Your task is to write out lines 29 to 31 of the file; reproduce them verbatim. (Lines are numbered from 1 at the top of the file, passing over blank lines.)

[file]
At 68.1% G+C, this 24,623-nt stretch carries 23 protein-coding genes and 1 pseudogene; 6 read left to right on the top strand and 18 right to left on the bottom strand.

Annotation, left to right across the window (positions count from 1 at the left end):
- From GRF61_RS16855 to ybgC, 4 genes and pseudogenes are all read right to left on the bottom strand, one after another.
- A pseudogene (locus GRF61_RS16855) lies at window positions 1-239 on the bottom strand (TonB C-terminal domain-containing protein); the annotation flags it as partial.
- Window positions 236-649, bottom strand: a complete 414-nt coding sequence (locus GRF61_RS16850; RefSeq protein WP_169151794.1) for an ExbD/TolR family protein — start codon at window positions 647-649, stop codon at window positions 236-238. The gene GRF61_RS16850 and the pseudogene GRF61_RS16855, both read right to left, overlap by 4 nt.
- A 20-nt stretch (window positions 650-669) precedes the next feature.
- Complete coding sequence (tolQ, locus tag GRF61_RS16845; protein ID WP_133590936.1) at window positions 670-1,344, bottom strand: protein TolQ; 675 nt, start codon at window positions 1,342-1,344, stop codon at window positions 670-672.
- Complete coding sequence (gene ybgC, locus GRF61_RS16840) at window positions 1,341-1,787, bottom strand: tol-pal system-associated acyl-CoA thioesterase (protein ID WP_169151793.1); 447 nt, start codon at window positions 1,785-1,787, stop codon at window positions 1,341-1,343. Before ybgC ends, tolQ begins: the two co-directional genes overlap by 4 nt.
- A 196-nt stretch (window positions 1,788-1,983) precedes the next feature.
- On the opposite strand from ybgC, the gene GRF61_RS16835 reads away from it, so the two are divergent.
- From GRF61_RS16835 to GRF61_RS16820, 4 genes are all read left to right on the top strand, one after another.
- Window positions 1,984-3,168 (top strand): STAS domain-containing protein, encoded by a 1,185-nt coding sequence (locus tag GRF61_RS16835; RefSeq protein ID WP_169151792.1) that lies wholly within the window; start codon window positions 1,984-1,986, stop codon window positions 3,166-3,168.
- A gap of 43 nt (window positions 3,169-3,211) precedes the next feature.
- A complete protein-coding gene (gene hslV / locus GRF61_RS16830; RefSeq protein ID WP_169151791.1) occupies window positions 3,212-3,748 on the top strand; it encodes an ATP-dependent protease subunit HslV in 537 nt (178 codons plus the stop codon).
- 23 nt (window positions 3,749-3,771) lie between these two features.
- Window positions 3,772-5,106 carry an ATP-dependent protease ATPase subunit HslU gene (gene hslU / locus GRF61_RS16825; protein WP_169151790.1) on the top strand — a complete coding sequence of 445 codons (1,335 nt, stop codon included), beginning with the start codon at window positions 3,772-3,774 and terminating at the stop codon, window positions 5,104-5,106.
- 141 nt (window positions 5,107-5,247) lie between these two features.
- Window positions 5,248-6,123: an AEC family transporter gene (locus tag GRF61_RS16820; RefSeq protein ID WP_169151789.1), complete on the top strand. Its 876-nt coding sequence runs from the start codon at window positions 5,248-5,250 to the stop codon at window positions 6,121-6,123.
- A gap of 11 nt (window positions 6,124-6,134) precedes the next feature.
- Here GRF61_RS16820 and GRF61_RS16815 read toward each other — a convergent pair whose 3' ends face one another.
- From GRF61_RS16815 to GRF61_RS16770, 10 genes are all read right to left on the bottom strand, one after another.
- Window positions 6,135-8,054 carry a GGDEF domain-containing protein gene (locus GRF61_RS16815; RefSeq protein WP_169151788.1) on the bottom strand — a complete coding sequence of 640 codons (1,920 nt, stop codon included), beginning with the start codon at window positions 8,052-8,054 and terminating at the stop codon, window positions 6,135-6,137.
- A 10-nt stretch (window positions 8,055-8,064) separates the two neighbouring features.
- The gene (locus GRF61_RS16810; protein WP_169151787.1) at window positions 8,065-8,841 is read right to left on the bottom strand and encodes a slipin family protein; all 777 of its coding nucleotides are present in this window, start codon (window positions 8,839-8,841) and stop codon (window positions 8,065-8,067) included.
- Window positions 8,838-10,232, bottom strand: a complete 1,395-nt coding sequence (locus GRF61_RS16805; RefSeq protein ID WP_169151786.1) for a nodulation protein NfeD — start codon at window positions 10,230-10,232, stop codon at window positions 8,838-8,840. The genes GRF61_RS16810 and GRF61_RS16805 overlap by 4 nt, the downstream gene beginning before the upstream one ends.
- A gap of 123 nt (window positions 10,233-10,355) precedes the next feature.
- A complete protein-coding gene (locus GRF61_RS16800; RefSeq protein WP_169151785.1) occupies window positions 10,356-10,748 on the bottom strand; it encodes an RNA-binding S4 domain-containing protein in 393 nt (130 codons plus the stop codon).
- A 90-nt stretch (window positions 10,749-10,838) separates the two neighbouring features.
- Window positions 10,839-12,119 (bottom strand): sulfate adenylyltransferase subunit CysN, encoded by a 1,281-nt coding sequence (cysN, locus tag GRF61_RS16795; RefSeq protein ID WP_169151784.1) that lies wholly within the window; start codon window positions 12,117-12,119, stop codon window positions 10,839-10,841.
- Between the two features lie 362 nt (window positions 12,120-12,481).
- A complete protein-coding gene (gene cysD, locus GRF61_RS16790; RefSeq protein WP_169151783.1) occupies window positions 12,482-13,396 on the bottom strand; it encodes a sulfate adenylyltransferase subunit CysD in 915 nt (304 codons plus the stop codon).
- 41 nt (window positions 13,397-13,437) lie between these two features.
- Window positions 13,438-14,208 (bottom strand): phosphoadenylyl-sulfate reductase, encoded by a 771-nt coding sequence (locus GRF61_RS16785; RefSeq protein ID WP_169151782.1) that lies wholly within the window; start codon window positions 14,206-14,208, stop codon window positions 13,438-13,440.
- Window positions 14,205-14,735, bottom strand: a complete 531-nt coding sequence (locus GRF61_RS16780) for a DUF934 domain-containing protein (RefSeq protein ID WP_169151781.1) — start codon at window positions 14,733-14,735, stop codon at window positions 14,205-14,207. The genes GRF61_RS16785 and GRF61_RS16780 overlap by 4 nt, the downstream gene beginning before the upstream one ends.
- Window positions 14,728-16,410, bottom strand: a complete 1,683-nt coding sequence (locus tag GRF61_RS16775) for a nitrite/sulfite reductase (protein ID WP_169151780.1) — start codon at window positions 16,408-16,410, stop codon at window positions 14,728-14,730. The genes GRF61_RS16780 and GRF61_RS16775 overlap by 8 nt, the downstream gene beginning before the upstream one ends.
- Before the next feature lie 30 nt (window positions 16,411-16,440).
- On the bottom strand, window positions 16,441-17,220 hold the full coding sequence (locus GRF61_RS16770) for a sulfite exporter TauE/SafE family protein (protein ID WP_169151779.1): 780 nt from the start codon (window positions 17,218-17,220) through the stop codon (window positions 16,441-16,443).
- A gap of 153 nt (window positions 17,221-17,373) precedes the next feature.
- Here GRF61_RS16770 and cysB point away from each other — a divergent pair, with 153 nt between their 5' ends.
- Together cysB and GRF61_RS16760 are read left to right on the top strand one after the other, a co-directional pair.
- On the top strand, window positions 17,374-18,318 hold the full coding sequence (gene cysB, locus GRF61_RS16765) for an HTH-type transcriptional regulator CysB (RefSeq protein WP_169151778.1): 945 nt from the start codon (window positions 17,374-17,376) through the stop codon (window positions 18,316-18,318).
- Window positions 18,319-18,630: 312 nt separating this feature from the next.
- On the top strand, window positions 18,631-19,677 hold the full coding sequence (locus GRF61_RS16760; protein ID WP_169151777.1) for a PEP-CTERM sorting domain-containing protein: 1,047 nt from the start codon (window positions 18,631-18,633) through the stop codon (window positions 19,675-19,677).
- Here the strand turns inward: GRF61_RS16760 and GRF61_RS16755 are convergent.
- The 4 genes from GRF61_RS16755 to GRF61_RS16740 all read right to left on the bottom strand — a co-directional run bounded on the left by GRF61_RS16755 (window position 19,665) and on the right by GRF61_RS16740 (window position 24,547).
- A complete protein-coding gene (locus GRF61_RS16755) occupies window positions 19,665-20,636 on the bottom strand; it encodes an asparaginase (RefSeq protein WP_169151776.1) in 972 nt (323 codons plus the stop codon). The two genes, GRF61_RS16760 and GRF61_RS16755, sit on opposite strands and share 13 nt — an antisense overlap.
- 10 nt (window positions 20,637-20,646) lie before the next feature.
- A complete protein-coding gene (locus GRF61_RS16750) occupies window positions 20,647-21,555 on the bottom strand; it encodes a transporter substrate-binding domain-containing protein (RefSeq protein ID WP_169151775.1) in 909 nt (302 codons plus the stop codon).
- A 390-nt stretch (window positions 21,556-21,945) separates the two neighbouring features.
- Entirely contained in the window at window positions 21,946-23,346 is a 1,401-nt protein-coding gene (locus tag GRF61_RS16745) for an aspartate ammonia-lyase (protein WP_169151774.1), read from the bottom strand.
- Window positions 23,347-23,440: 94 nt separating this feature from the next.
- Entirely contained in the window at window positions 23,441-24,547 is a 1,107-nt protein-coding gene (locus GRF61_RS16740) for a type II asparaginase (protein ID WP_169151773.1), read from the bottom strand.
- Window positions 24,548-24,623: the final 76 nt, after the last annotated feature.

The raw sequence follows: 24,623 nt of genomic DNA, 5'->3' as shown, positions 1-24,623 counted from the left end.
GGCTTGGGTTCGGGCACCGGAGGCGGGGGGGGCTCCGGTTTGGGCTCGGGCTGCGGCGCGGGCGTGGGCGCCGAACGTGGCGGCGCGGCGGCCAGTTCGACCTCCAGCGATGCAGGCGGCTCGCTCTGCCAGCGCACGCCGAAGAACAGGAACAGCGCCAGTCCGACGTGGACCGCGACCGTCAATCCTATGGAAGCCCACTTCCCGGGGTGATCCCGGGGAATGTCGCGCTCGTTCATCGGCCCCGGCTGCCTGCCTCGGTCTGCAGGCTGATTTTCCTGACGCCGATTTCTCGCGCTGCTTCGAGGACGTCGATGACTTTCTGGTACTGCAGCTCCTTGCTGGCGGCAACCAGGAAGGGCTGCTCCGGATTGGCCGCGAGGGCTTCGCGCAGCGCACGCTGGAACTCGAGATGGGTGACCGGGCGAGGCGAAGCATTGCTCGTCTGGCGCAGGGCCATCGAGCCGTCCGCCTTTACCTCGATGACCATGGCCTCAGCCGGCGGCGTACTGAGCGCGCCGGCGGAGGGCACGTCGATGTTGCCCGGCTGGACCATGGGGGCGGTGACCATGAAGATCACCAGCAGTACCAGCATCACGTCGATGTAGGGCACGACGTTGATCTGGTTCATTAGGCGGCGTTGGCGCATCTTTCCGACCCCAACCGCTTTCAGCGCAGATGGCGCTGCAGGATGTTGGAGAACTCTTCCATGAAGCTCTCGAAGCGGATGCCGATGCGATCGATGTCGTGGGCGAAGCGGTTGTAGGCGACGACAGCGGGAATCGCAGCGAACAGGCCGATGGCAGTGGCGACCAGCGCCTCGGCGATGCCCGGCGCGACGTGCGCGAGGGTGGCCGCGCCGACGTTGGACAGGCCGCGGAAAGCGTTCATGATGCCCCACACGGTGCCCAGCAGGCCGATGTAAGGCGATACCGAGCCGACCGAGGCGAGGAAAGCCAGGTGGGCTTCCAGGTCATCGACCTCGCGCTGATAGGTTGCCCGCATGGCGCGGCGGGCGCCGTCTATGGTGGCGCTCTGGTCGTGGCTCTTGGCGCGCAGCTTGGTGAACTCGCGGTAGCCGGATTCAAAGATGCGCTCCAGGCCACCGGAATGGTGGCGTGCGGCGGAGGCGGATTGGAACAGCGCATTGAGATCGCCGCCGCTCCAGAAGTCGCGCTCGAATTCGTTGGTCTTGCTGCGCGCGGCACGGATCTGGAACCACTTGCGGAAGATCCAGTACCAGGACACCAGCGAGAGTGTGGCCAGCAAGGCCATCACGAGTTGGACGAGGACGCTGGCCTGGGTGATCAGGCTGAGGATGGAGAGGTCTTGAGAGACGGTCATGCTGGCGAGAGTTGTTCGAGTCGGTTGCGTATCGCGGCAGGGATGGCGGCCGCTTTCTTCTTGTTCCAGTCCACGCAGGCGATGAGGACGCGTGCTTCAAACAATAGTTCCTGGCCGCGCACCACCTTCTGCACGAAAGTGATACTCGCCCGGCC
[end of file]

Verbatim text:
- Window positions 10,839-12,119 (bottom strand): sulfate adenylyltransferase subunit CysN, encoded by a 1,281-nt coding sequence (cysN, locus tag GRF61_RS16795; RefSeq protein ID WP_169151784.1) that lies wholly within the window; start codon window positions 12,117-12,119, stop codon window positions 10,839-10,841.
- Between the two features lie 362 nt (window positions 12,120-12,481).
- A complete protein-coding gene (gene cysD, locus GRF61_RS16790; RefSeq protein WP_169151783.1) occupies window positions 12,482-13,396 on the bottom strand; it encodes a sulfate adenylyltransferase subunit CysD in 915 nt (304 codons plus the stop codon).